Nestled in the hills overlooking Innsbruck is the Ambras Castle (German: Schloss Ambras). Known for its cultural and historical significance, this schloss is one of the most important sights in Innsbruck. From 1563 to 1595, the castle served as the residence of Archduke Ferdinand II.
The modern castle visitors will see today was constructed the Archduke when he ordered Italian architects to convert a medieval fortress into what would become a Renaissance-style residence for him and his wife. Following the death of Ferdinand, the castle was inherited by his son, Charles. With little interest in the castle, he later sold it and it was used on an infrequent basis, falling largely into disrepair. In 1855, the palace was finally remodeled to serve as a summer residence for Archduke Karl Ludwig. Unfortunately, it quickly fell into disrepair once again and it was not until 1970 that restoration began on the castle and it was finally opened to the public in 1981.
Today, visitors are able to enjoy a wide array of treasures held inside the castle, include two rooms in the lower part of the castle that feature arms and armor. A valuable art collection is housed on the first floor, while the bathroom of Philippine Welser, the wife of Ferdinand, is still house in an upper part of the castle. The Spanish Hall, constructed between 1569 and 1572 and situated between the lower and upper part of the castle features and excellent example of German Renaissance architecture. Numerous frescoes adorn the walls of the hallway. The Hallway is frequently home to a number of classical concerts throughout the year.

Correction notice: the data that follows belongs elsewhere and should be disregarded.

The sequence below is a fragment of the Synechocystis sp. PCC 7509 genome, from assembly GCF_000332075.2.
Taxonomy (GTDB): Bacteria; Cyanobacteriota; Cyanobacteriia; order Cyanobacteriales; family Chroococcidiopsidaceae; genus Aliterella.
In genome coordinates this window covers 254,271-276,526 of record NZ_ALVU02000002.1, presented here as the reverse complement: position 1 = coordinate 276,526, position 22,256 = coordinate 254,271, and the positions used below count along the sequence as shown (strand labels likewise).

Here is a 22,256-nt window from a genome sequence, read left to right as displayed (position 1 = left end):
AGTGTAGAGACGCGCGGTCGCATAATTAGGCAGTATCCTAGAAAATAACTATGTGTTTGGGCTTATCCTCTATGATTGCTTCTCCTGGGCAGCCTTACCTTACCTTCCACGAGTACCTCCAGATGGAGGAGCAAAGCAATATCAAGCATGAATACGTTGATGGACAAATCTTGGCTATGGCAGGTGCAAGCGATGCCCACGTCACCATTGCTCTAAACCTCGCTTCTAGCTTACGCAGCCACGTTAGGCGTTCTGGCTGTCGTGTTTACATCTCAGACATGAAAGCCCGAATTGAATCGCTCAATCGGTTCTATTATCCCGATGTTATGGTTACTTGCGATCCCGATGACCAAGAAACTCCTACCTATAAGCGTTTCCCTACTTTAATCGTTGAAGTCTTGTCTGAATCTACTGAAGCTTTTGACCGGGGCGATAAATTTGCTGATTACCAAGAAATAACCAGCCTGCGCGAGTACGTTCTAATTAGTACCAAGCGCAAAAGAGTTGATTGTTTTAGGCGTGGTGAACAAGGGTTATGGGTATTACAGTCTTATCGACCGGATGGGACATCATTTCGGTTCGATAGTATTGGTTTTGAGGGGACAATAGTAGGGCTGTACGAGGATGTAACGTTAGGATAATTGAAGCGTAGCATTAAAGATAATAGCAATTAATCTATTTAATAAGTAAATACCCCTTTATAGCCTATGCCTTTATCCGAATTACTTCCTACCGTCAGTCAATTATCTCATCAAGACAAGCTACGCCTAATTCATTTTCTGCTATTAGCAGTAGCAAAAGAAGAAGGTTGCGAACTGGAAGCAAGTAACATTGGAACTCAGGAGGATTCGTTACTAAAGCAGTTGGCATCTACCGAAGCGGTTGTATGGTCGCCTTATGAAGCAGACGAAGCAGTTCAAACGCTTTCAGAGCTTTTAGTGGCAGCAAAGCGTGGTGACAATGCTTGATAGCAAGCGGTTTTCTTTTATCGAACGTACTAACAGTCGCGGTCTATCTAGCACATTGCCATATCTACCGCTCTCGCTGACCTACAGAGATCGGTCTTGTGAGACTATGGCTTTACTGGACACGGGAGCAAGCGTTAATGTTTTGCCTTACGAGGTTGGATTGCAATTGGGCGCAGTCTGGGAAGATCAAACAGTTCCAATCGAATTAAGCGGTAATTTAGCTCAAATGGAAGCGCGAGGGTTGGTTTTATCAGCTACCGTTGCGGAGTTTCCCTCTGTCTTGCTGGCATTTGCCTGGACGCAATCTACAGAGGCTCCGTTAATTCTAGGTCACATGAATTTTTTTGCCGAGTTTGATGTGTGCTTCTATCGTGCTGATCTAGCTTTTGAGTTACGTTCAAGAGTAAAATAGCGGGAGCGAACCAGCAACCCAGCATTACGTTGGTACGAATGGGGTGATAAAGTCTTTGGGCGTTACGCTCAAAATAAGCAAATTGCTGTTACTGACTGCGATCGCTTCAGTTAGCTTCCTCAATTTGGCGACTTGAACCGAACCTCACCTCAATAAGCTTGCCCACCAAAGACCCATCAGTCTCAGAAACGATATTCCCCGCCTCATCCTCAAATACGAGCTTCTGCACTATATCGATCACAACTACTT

The oldest part of the castle is the Upper Castle and home to the Habsburg Portrait Gallery. The gallery contains approximately 300 portraits that date from the 15th century to the 19th century and includes portraits of such well-known individuals as Emperor Maximilian I, Ferdinand I, Charles V, and even Napoleon Bonaparte.
One of the most important patrons of the Habsburg family, Ferdinand II founded the stunning collections housed in Ambras and even had a special museum constructed to hold the collection. Built inside the Lower Castle, the museum was constructed according to the most advanced ideas of the time. Perhaps one of the most fascinating aspects of the castle is that even today, centuries later, it is still possible to see the collection just as they were originally intended to be displayed.
Image 1 Credit: Pahu | This file is licensed under the Creative Commons Attribution-Share Alike 3.0 Generic license. All other images are in the public domain.